Have you hit the Bryan Park or Mills pools yet this season? Both are open for business and can be a great spot for fun and cooling off. Swimming is also a great activity if you live with diabetes, but remember to take care of your feet while in the water. Complications from this disease can make picking up a fungal infection or sustaining an injury a potentially dangerous situation, and you can pin most of that on a one-two combo of negative effects it has on your body.
Diabetes complications can include two particularly nasty conditions where your feet are concerned: nerve damage and poor circulation. Nerve damage, also known as neuropathy, causes a loss of sensation in the feet, while poor circulation can choke the ability for wounds on your extremities to heal quickly, or even at all. Put together, these two problems can create a disastrous situation.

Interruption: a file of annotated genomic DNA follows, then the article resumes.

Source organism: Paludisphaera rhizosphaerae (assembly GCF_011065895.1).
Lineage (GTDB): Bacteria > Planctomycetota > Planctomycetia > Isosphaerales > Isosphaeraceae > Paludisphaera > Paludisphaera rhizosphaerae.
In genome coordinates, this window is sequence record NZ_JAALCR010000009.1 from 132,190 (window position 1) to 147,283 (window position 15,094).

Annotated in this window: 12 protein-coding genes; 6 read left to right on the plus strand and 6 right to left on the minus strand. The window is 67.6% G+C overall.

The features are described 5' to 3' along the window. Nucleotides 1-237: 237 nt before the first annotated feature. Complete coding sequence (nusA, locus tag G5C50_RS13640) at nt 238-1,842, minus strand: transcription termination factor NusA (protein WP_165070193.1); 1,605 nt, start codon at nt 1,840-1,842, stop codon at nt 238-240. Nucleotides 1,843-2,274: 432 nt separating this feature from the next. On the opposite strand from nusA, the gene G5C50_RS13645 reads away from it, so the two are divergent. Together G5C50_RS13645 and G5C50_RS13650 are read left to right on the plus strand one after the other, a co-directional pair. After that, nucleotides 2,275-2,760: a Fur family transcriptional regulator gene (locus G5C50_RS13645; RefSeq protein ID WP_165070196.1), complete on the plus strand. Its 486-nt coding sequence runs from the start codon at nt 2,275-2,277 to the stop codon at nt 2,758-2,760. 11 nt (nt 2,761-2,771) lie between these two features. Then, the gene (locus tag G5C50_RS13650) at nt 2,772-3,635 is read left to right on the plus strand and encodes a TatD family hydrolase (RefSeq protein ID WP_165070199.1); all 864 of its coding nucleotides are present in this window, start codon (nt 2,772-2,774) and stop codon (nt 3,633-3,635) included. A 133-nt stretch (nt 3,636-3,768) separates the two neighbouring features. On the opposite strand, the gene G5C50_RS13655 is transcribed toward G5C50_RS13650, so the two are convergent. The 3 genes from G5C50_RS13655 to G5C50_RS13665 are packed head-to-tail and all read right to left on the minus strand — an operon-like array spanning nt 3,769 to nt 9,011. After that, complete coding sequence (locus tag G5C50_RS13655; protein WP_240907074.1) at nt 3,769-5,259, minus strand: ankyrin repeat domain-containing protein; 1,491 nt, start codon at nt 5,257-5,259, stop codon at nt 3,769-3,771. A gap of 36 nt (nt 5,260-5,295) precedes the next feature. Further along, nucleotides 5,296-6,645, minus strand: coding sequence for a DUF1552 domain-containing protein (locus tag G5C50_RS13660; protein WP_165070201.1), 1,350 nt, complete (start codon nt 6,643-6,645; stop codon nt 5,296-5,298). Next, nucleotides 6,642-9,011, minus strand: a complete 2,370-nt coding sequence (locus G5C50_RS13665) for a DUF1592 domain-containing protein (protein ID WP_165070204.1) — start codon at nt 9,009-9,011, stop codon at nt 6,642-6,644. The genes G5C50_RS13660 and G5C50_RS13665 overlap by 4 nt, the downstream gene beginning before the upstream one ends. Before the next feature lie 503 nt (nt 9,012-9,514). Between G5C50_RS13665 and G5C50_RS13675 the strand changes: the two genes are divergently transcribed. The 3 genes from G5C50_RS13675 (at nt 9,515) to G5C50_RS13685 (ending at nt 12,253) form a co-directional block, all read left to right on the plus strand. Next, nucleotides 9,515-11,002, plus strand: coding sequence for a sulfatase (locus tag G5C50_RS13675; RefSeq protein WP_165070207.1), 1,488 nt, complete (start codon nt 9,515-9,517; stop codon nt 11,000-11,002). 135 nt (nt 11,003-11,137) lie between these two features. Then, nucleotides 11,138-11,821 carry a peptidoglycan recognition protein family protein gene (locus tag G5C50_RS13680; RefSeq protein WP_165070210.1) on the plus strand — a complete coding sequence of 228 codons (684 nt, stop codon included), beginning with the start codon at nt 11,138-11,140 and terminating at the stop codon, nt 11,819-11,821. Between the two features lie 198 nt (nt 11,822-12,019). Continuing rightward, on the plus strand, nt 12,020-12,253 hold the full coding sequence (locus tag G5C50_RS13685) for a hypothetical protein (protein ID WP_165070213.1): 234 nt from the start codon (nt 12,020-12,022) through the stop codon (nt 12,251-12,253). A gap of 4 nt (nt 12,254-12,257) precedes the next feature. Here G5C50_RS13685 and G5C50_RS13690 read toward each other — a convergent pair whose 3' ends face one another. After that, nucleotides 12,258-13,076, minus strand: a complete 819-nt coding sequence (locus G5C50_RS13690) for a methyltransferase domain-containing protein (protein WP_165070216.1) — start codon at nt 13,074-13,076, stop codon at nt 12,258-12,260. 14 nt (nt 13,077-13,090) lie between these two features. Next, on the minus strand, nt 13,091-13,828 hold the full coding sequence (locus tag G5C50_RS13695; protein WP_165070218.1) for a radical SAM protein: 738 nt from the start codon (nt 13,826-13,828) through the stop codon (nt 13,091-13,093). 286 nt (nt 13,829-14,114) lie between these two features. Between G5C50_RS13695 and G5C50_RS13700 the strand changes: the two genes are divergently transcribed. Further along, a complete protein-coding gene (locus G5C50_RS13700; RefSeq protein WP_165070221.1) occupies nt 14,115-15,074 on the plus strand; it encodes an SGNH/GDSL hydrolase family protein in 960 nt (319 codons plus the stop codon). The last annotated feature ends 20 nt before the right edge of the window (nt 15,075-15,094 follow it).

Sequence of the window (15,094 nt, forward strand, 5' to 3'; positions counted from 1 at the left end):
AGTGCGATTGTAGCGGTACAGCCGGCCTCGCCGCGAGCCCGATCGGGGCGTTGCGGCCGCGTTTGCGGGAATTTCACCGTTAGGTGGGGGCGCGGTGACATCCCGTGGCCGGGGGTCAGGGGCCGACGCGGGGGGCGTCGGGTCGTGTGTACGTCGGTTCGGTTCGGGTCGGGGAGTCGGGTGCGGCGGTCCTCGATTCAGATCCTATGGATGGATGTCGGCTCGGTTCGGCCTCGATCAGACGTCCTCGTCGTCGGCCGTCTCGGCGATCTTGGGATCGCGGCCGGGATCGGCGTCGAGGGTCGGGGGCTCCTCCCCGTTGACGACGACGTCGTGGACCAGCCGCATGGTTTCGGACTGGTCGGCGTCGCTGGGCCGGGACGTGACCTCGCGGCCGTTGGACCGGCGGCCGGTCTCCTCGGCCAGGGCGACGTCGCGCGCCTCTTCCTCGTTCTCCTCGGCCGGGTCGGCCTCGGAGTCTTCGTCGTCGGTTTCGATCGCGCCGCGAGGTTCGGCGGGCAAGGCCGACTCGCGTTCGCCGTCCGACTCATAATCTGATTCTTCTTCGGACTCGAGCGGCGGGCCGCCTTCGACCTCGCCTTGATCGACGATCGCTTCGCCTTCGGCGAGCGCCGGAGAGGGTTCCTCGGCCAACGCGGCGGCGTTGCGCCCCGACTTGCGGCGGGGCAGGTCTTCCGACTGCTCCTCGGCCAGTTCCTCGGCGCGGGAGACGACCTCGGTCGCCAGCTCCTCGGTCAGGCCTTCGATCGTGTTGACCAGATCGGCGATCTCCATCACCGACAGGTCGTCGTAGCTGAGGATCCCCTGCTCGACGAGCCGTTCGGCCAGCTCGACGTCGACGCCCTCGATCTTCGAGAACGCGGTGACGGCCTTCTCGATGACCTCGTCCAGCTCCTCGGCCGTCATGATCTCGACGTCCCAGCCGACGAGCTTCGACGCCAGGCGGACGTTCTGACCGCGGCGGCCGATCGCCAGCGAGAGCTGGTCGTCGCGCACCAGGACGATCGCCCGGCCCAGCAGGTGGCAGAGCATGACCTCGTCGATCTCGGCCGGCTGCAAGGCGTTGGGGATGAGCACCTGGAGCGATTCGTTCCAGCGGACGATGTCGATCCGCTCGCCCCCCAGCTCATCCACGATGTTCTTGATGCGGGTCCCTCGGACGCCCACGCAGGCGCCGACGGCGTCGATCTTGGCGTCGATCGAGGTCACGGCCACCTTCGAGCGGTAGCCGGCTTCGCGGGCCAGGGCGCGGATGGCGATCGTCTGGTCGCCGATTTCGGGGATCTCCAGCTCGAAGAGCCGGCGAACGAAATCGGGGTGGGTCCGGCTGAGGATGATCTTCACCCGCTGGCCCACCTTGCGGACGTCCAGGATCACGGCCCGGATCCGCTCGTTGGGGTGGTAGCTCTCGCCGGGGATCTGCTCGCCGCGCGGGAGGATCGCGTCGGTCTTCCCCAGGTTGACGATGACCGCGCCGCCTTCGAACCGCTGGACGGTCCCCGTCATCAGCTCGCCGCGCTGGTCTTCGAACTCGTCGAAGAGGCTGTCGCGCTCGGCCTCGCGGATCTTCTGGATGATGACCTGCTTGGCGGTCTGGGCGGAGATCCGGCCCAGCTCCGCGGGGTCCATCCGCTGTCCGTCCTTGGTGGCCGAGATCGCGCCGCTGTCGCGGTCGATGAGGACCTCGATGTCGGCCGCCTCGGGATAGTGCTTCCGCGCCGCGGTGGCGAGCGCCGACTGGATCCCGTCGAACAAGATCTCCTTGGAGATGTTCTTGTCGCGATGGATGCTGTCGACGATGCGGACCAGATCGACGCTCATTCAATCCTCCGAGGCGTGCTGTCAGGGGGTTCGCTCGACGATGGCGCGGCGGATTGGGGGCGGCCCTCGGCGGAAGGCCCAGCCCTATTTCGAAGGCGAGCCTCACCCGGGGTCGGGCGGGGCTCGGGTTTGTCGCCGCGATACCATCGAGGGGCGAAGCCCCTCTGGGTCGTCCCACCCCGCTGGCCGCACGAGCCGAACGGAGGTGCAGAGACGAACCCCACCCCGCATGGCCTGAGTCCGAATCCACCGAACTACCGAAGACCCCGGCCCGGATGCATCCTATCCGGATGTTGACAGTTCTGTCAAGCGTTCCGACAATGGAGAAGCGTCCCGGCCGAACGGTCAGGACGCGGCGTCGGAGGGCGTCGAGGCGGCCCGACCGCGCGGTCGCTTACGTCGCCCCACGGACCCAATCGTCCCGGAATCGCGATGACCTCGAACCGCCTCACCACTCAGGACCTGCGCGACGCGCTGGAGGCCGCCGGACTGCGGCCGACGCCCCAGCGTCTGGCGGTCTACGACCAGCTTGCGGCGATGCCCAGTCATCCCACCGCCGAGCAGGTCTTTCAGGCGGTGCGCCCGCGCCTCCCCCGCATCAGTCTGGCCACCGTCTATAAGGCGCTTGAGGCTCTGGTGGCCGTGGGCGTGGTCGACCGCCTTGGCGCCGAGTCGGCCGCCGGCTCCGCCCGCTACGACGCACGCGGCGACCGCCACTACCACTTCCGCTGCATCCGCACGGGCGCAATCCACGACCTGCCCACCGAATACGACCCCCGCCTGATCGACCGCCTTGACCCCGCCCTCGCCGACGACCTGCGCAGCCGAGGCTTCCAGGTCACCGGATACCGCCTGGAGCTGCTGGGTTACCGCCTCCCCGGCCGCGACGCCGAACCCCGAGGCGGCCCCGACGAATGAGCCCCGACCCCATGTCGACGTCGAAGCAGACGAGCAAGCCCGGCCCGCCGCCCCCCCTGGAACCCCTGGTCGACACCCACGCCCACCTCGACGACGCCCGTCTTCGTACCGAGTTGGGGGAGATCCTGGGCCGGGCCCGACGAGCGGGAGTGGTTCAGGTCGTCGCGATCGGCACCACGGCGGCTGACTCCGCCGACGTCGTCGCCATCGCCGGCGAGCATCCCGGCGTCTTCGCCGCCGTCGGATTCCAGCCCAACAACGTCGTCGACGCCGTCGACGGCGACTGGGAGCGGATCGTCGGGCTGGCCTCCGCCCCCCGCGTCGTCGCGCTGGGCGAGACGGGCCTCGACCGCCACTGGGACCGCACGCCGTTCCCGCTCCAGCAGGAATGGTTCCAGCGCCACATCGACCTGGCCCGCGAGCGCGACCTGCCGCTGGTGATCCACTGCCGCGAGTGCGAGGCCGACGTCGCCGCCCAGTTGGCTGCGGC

If you happen to pick up a cut or sore on your foot, it may be difficult or impossible to feel because of neuropathy. If it’s unable to heal quickly, you might continue to walk on it unknowingly, keeping the wound open or even making it worse. Infection can set in more easily this way, which makes the risk of losing the foot to amputation a frighteningly real possibility.
Wounds are not the only worry. If your shoes don’t fit well and you are unable to feel it, corns or calluses can build up from the resulting pressure and friction. These may eventually turn into ulcers. Poor circulation can also contribute to the drying out of your skin and a need for consistent moisturizing to prevent cracks that can worsen into sores. Weakened muscles from nerve damage can also lead to hammertoes and bunions as bones shift, which can also lead to sores as they rub against shoes.
You can see how things can turn into a vicious cycle here. This is why it’s so important to stop damage before it starts by properly managing your diabetes, inspecting your feet on a daily basis, and reporting any problems you find to a professional. Dr. Kevin Powers in Bloomington can be a strong resource when it comes to diabetic foot care. Call our office at (812) 333-4422 and schedule an appointment to discuss the best ways to protect your feet and take care of any problems you may have recently found.